M. I think it's a matter of working out the balance between effort or control and understanding and time. So if you want a situation to change, and you want to change it the way you want to, you have to understand or recognize whether or not you're looking at all the aspects or if you know all the facts before you can change it.

K. Are you saying, though, is control meaning control of your impatience or wanting control over the situation.

M. What I understood it to mean is, first of all, controlling the way you want to make the effort and controlling your emotions.

K. So then that would in effect control the impatience.

M. Yes, basically, it's like self-control. But you can only gain the self-control really through stepping back enough to understand the situation. I think understanding is a real big thing here; and if you're willing, I mean it's almost like you've got to get up in the morning and say "Okay, I'm going to look back at things before I make any effort." But you have to sort of be prepared to have an open mind I guess about something before you try to make a change.

M. Peter has a saying on the wall, and I know that I can't quote it, can you quote it?

P. No, I've lost it.

M. I can't think my way into right actions, but I can act my way into right thinking?

J. One of the ways that I've been successfully working with my own impatience is the opposite of control, it's just letting it go.

K. Giving it to God, trying to do God's will.

J. Yes, just relaxing, forgetting about it and allowing what's coming on just to happen.

M. Well, I think there's something else involved as far as patience is concerned, especially as far as change; and that's the will of..if it's in a relationship or something and you have to consider someone else's feelings and what they want out of it. You know, that's part of your understanding. If whatever the situation is causes your relationship to sour, something that I should do is try to understand that maybe I'm not trying to force a situation or an issue on someone who either doesn't have the understanding, doesn't have the interest, doesn't have the will power or whatever to see things the way I do. So it's really self-control, it's not necessarily situational control, except where your action is positive from where you're coming from. I don't know if that makes any sense.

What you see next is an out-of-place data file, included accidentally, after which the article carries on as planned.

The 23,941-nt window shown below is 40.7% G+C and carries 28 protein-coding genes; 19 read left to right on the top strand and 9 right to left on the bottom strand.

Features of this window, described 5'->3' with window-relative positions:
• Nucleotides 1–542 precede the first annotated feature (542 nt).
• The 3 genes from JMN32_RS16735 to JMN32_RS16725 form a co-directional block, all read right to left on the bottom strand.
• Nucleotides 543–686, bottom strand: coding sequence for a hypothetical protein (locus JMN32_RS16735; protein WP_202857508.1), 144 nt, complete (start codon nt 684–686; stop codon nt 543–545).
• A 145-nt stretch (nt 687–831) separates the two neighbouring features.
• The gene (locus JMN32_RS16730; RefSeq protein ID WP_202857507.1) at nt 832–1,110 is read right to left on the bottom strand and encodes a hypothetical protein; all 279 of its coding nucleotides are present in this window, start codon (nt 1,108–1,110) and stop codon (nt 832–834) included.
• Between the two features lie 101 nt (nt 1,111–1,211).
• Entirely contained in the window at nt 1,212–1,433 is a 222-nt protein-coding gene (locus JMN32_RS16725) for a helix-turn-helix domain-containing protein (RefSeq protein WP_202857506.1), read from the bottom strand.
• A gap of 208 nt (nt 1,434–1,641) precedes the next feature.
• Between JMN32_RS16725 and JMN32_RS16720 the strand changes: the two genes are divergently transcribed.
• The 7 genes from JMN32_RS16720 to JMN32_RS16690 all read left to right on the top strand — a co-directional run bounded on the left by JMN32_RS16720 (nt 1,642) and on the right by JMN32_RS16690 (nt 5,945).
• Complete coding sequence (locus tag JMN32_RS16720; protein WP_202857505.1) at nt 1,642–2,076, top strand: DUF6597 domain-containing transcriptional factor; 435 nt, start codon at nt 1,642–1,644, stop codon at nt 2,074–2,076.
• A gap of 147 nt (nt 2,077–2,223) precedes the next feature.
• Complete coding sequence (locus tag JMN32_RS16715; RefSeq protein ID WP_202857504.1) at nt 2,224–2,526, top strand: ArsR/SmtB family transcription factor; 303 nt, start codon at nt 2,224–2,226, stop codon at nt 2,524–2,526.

D. I've thought of impatience in connection with boredom. I notice that people who are overwhelmed by tasks that are assigned to them, they're not ready to quickly become impatient. People that have assignments that don't have enough content for them also become impatient. It's a matter of measuring the task to the individual's abilities. That's where we each have a responsibility to each other, if we interact, to try to achieve a balance.

M. We talked about that too. I thought that there was a relationship between impatience and boredom. Welmek said they're not necessarily related and we could talk about it another time. Of course that didn't stop me from going on anyway. It seems that boredom, how did he put it,..how did you put that the other day?

WELMEK: Are you asking me to respond?

M. Mm-hmm.

WELMEK: And what is your question?

M. You were asleep, weren't you? (group laughter) The other day, I almost remember it really, when we were talking about impatience and boredom, I thought you said impatience, when you're impatient with a situation your mind is focused on the situation, it's simply a matter of a lack of understanding; but with boredom, your mind is not necessarily focused on what the problem is. That's as far as I can remember.

WELMEK: But that is correct, and that is exactly the distinction.

M. Well there you are.

D. It seems like there's a lot of discussion about understanding and effecting the right kind of change. It seems to me there's another side to it where many times the instances where we display impatience or learn patience is in the situations where we simply cannot change the situation.

A. Yeah, like traffic.

K. Or putting together a toy or...

M. You know, you can change that, box it up or get it done. Traffic you cannot change.

C. I was wondering on the way down here, thinking about this discussion we were going to have, why it is that I can be very patient with other people, no matter what they say or do, but when it comes to my children, I'm upset immediately. But it has helped me by listening to all of you to realize that I have to apply the same thing within that I do other people. I've got to sit there and think about the situation and I have to exercise control before I think about my mouth.

M. That was the first thing that I applied when I learned too, and it seems it has made a difference in at least the way I deal with my kids now. I am more patient, a little more patient. I don't scream anymore, and I take a little more time to listen to what they have to say even if it's what I used to think of as maybe being trivial. You know, now I look at it as not being something that's beneath me so much as it's something that I just kind of need to understand this so we can work this situation out.

C. Well, I'm sure you have had changes in your family because I know I've started thinking about making requests of my son rather than demanding that he do something and talking to him in a kinder and gentler voice. And within the last month, I have seen a lot of changes in his personality where he reacts to me a lot better, where's he's not as angry with me all the time and where he is... meeting his responsibilities.